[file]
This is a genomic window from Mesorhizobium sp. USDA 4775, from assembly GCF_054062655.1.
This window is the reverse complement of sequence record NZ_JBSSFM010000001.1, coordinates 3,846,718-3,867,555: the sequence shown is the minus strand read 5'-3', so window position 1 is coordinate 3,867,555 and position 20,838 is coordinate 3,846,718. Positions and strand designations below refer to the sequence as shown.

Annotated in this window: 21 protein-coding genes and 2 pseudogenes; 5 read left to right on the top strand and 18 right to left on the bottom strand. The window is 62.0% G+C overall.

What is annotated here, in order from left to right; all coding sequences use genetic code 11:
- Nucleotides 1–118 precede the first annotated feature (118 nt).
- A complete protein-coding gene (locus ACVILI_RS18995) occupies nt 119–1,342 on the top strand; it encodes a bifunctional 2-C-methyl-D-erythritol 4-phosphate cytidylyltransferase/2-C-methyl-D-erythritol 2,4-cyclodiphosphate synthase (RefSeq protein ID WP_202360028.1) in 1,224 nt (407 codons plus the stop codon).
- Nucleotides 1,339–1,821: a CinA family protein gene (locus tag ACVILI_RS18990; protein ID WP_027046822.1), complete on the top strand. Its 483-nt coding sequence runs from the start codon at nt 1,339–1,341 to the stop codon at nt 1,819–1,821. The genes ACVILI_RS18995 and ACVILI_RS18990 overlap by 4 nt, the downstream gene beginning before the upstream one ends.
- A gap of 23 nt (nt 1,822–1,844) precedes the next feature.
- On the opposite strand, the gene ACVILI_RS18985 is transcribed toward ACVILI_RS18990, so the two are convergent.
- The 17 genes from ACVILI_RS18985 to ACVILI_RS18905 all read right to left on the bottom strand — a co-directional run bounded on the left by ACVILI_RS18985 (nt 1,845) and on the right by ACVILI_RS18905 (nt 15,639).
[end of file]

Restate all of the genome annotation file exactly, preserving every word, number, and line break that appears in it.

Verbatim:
This is a genomic window from Mesorhizobium sp. USDA 4775, from assembly GCF_054062655.1.
This window is the reverse complement of sequence record NZ_JBSSFM010000001.1, coordinates 3,846,718-3,867,555: the sequence shown is the minus strand read 5'-3', so window position 1 is coordinate 3,867,555 and position 20,838 is coordinate 3,846,718. Positions and strand designations below refer to the sequence as shown.

Annotated in this window: 21 protein-coding genes and 2 pseudogenes; 5 read left to right on the top strand and 18 right to left on the bottom strand. The window is 62.0% G+C overall.

What is annotated here, in order from left to right; all coding sequences use genetic code 11:
- Nucleotides 1–118 precede the first annotated feature (118 nt).
- A complete protein-coding gene (locus ACVILI_RS18995) occupies nt 119–1,342 on the top strand; it encodes a bifunctional 2-C-methyl-D-erythritol 4-phosphate cytidylyltransferase/2-C-methyl-D-erythritol 2,4-cyclodiphosphate synthase (RefSeq protein ID WP_202360028.1) in 1,224 nt (407 codons plus the stop codon).
- Nucleotides 1,339–1,821: a CinA family protein gene (locus tag ACVILI_RS18990; protein ID WP_027046822.1), complete on the top strand. Its 483-nt coding sequence runs from the start codon at nt 1,339–1,341 to the stop codon at nt 1,819–1,821. The genes ACVILI_RS18995 and ACVILI_RS18990 overlap by 4 nt, the downstream gene beginning before the upstream one ends.
- A gap of 23 nt (nt 1,822–1,844) precedes the next feature.
- On the opposite strand, the gene ACVILI_RS18985 is transcribed toward ACVILI_RS18990, so the two are convergent.
- The 17 genes from ACVILI_RS18985 to ACVILI_RS18905 all read right to left on the bottom strand — a co-directional run bounded on the left by ACVILI_RS18985 (nt 1,845) and on the right by ACVILI_RS18905 (nt 15,639).